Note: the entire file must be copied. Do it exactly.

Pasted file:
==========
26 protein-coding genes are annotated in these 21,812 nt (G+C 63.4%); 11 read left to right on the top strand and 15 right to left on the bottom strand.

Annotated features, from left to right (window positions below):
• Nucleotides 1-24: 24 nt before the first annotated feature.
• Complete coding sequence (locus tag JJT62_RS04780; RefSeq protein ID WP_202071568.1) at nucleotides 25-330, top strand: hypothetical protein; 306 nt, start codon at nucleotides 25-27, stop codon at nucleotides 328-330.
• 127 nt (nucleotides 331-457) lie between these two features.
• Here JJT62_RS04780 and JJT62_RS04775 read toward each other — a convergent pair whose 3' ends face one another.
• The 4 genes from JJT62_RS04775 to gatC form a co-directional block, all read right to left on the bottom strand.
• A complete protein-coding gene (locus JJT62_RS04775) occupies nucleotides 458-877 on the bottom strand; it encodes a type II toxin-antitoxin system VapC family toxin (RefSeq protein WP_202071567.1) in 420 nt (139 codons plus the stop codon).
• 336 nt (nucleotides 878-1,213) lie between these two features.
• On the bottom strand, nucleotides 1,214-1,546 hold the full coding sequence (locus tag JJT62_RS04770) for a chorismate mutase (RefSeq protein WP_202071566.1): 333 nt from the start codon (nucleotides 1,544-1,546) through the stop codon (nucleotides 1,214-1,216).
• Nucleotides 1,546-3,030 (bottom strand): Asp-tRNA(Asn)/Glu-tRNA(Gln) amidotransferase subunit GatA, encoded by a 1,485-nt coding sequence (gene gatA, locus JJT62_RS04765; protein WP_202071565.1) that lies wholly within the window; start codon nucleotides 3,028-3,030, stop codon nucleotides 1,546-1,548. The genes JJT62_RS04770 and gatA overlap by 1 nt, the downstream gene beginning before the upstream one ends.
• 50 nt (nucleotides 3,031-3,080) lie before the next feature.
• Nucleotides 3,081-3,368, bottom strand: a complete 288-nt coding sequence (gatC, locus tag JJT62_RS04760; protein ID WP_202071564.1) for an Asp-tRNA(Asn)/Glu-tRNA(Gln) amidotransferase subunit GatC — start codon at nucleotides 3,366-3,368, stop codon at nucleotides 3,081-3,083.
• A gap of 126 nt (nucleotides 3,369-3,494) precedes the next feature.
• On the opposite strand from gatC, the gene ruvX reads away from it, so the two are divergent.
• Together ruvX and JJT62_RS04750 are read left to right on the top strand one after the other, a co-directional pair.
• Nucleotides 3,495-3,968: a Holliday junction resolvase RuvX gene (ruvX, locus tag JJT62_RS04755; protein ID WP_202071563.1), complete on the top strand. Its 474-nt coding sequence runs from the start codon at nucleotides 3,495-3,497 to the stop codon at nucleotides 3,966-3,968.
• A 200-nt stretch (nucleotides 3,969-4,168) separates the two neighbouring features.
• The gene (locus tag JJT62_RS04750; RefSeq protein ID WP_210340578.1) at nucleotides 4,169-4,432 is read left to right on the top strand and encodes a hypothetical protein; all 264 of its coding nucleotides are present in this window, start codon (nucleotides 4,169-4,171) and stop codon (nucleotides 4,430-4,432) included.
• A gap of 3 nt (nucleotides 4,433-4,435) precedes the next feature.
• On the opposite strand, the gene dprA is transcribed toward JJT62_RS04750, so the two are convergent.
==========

26 protein-coding genes are annotated in these 21,812 nt (G+C 63.4%); 11 read left to right on the top strand and 15 right to left on the bottom strand.

Annotated features, from left to right (window positions below):
• Nucleotides 1-24: 24 nt before the first annotated feature.
• Complete coding sequence (locus tag JJT62_RS04780; RefSeq protein ID WP_202071568.1) at nucleotides 25-330, top strand: hypothetical protein; 306 nt, start codon at nucleotides 25-27, stop codon at nucleotides 328-330.
• 127 nt (nucleotides 331-457) lie between these two features.
• Here JJT62_RS04780 and JJT62_RS04775 read toward each other — a convergent pair whose 3' ends face one another.
• The 4 genes from JJT62_RS04775 to gatC form a co-directional block, all read right to left on the bottom strand.
• A complete protein-coding gene (locus JJT62_RS04775) occupies nucleotides 458-877 on the bottom strand; it encodes a type II toxin-antitoxin system VapC family toxin (RefSeq protein WP_202071567.1) in 420 nt (139 codons plus the stop codon).
• 336 nt (nucleotides 878-1,213) lie between these two features.
• On the bottom strand, nucleotides 1,214-1,546 hold the full coding sequence (locus tag JJT62_RS04770) for a chorismate mutase (RefSeq protein WP_202071566.1): 333 nt from the start codon (nucleotides 1,544-1,546) through the stop codon (nucleotides 1,214-1,216).
• Nucleotides 1,546-3,030 (bottom strand): Asp-tRNA(Asn)/Glu-tRNA(Gln) amidotransferase subunit GatA, encoded by a 1,485-nt coding sequence (gene gatA, locus JJT62_RS04765; protein WP_202071565.1) that lies wholly within the window; start codon nucleotides 3,028-3,030, stop codon nucleotides 1,546-1,548. The genes JJT62_RS04770 and gatA overlap by 1 nt, the downstream gene beginning before the upstream one ends.
• 50 nt (nucleotides 3,031-3,080) lie before the next feature.
• Nucleotides 3,081-3,368, bottom strand: a complete 288-nt coding sequence (gatC, locus tag JJT62_RS04760; protein ID WP_202071564.1) for an Asp-tRNA(Asn)/Glu-tRNA(Gln) amidotransferase subunit GatC — start codon at nucleotides 3,366-3,368, stop codon at nucleotides 3,081-3,083.
• A gap of 126 nt (nucleotides 3,369-3,494) precedes the next feature.
• On the opposite strand from gatC, the gene ruvX reads away from it, so the two are divergent.
• Together ruvX and JJT62_RS04750 are read left to right on the top strand one after the other, a co-directional pair.
• Nucleotides 3,495-3,968: a Holliday junction resolvase RuvX gene (ruvX, locus tag JJT62_RS04755; protein ID WP_202071563.1), complete on the top strand. Its 474-nt coding sequence runs from the start codon at nucleotides 3,495-3,497 to the stop codon at nucleotides 3,966-3,968.
• A 200-nt stretch (nucleotides 3,969-4,168) separates the two neighbouring features.
• The gene (locus tag JJT62_RS04750; RefSeq protein ID WP_210340578.1) at nucleotides 4,169-4,432 is read left to right on the top strand and encodes a hypothetical protein; all 264 of its coding nucleotides are present in this window, start codon (nucleotides 4,169-4,171) and stop codon (nucleotides 4,430-4,432) included.
• A gap of 3 nt (nucleotides 4,433-4,435) precedes the next feature.
• On the opposite strand, the gene dprA is transcribed toward JJT62_RS04750, so the two are convergent.